In politics, like in life, people get stuck on one thing once they see it works. It becomes their failsafe – their go-to. It worked the last time, so why not use it again? For President Obama, his has been to call anything his opponent or critics say “un-American.”
Deny healthcare? That’s un-American. Stop paying people not to work? That’s un-American. It is a catch-all. It has become a little redundant, but he has used it to deal with the issue of terrorism.
Wednesday at a joint press conference with and President Mauricio Macri of Argentina, President Barack Obama said the proposals for fighting the Islamic State (ISIS) by both Republican presidential candidates Donald Trump and Sen. Ted Cruz (R-TX) were un-American and counterproductive.
Not that I am for Cruz’s suggestions, but it does seem that Obama has been calling it in of late. He has done little thinking about particular issues, especially on this occasion, where Obama might be more off base than ever. I mean, does he know any American history?
This comes out more clearly when we know exactly what he said.
We should not do is take approaches that are going to be counterproductive. So when I hear somebody saying we should carpet bomb Iraq or Syria, not only is that inhumane, not only is that contrary to our values. . .
So any approach that would single them out or target them for discrimination is not only wrong and un-American, but it also would be counterproductive because it would reduce the strength, the antibodies that we have to resist terrorism.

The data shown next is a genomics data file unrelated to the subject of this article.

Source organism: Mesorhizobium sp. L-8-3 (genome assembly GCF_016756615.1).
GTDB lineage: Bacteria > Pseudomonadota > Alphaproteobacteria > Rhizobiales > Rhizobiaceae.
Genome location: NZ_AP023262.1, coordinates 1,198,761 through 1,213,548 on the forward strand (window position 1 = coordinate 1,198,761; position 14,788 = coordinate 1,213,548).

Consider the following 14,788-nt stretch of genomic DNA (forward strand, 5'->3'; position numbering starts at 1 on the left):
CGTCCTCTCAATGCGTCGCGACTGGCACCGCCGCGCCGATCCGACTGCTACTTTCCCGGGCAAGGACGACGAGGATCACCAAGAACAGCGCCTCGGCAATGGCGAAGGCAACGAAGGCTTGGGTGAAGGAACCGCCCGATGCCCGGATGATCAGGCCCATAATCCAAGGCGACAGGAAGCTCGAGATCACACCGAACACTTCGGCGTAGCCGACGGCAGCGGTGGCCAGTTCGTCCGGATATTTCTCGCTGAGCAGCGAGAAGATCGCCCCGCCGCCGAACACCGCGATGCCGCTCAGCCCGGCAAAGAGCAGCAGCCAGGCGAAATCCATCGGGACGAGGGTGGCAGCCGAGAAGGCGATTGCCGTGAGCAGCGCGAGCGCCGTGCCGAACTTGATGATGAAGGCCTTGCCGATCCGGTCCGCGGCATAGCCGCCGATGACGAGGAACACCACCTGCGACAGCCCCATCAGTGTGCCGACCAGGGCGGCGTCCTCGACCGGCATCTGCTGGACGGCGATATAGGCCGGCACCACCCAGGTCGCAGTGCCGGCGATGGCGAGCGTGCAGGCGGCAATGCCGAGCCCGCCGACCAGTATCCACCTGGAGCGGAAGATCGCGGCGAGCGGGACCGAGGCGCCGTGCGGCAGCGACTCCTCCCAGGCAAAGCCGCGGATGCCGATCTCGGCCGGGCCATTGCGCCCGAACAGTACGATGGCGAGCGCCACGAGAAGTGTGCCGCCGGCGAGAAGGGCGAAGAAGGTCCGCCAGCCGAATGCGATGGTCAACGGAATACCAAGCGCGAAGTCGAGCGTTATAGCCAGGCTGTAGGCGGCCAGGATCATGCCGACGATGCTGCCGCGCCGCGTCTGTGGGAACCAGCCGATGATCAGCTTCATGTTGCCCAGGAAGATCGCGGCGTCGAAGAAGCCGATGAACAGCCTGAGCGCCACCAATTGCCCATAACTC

First, I have one word for the President: Dresden. Dresden Germany was utterly destroyed by U.S. and British bombers. The doctrine of “strategic” or carpet bombing has been a bloody part of American history. There is no doubt that, at least since 1920, this has in fact been a very American concept.
The History News Network writes:
the American B-17 bombers were indeed precise in destroying the targeted city of Dresden (as they had Hamburg, Cologne, Berlin and many other enemy cities) in pursuit of the official doctrine of “strategic air warfare,” often called “carpet-bombing.”
As far as not discriminating against Muslims being un-American, ask the Germans living in America during WWI, the Japanese in the second world war, or Korean-Americans during the Forgotten War.
No, these things are not un-American; we just wish they were not necessary. We wish that they had not needed to happen, but, unfortunately, they did and may still.
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